Byles, asked whether he had a long-term real interest rate forecast, advised that the bank has a model, but declined to forecast, except that he planned to “watch closely” the inflation outlook. He observed, however, that the one per cent increase was “quite moderate” in his view.

Asked to address the foreign exchange market,eputy Governor Natalie Haynes noted that the policy was still to avoid a “disorderly” foreign exchange market that would “disrupt” the inflation target and to ensure a balance of demand and supply.and to ensure a balance of demand and supply. Dr Wayne Robinson added that it used to be that a one per cent change in the rate would see a corresponding change in the inflation rate within a year but that, for the last five to seven years, the pass through had been only 40 per cent to 60 per cent within a year, although the pace of the exchange rate adjustment was also a factor.

Deputy Governor Natalie Haynes says the Bank of Jamaica’s policy is still to avoid a “disorderly” foreign exchange market that would “disrupt” the inflation target and to ensure a balance of demand and supply. (Photo: REUTERS/Kacper Pempel)

He added that the rise in interest rates was expected to impact the exchange rate channel, dampening costs of imported goods and “minimising unnecessary and erratic movements in the exchange rate” so as to ensure the foreign exchange market was “as rational as possible”.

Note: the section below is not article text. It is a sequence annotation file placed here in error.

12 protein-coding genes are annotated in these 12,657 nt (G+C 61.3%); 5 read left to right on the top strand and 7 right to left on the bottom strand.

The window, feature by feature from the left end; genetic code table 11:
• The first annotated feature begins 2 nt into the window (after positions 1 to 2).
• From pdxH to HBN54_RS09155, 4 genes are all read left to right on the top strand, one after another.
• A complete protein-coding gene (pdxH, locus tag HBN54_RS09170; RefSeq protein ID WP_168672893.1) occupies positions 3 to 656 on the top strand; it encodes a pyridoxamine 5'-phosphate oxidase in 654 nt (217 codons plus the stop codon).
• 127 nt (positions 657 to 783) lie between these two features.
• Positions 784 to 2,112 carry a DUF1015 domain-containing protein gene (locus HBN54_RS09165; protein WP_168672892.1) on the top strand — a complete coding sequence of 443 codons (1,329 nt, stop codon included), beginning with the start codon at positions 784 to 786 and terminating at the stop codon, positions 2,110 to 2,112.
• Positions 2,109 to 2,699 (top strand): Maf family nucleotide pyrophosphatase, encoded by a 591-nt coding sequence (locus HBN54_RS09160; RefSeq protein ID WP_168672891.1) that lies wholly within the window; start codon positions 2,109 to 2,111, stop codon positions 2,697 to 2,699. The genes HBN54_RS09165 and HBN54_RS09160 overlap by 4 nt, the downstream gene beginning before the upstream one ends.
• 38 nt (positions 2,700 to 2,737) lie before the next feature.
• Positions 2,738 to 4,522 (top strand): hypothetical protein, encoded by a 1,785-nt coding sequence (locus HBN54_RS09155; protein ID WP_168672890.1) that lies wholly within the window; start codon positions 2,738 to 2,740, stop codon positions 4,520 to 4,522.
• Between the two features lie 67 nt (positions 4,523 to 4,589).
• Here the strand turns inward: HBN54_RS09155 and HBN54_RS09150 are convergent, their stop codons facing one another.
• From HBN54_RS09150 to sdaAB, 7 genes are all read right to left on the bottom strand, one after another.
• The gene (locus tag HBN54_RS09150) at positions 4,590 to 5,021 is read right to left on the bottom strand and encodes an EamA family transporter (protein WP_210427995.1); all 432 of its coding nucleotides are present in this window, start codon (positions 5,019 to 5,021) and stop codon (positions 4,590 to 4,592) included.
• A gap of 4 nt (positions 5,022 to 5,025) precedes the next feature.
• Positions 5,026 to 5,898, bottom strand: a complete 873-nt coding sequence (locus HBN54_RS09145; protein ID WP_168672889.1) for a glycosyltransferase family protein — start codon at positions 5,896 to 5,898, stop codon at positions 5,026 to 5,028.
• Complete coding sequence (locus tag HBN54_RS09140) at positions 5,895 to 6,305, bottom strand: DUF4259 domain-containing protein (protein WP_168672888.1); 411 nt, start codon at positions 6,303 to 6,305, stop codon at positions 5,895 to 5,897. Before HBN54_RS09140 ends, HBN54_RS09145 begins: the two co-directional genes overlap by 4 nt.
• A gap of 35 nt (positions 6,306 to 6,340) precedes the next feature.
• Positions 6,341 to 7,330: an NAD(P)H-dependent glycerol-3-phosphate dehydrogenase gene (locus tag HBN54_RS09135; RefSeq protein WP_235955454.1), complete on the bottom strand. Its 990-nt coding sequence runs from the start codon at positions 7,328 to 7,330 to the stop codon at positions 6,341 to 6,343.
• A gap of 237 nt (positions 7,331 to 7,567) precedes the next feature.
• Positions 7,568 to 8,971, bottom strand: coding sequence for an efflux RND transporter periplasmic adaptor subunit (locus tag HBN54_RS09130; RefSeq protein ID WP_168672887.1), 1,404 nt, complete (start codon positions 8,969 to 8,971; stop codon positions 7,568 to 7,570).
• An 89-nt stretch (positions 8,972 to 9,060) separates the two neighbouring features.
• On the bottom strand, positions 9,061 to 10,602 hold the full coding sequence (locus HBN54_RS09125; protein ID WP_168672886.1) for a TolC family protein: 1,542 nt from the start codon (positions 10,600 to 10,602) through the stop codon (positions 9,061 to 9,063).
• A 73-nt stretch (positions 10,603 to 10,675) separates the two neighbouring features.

Asked whether this was Bank of Jamaica policy response to businessmen hedging their foreign exposure by increasing their prices to reflect their view of where the exchange rate could go, Governor Byles observed it was “rational” for businessmen to increase their prices, but that he wanted the exchange rate “to stay in a more rational corridor”, perhaps closer to $150 rather than $160 to one.

Asked why Jamaica should move ahead of the US in tightening monetary policy, Dr Wayne Robinson observed that the US had an explicit dual mandate of inflation and unemployment, and therefore targeted a “neutral” employment rate. They had also been below their inflation target for a long time, and had moved to targeting an average rate of inflation so that, even though their current inflation rate was above two per cent, it was not yet above this as an average. They were becoming more hawkish, however, tapering earlier, and interest rates could rise next year there.

Governor Byles added that the US has a history of moderate inflation, whereas Jamaica has a history of “higher” inflation, which needed to be taken into account. One of the goals was to make saving in Jamaican dollars more attractive. While recognising that the rise in interest rates would also “dampen demand generally”, Governor Byles maintained their seven per cent to 10 per cent growth forecast for the current fiscal year, citing Statistical Institute of Jamaica’s (Statin’s) release of a better-than-expected second quarter growth out-turn of 14.2 per cent and their expectation that the economy would return to pre-COVID levels by end 2022.

In summary, the issue seems to be whether the risks of future inflation (particularly through inflation expectations) to long-term financial stability are outweighed by potential short-term increases in the costs of lending for, say, residential mortgages and small businesses during a still-depressed economy halfway through a pandemic.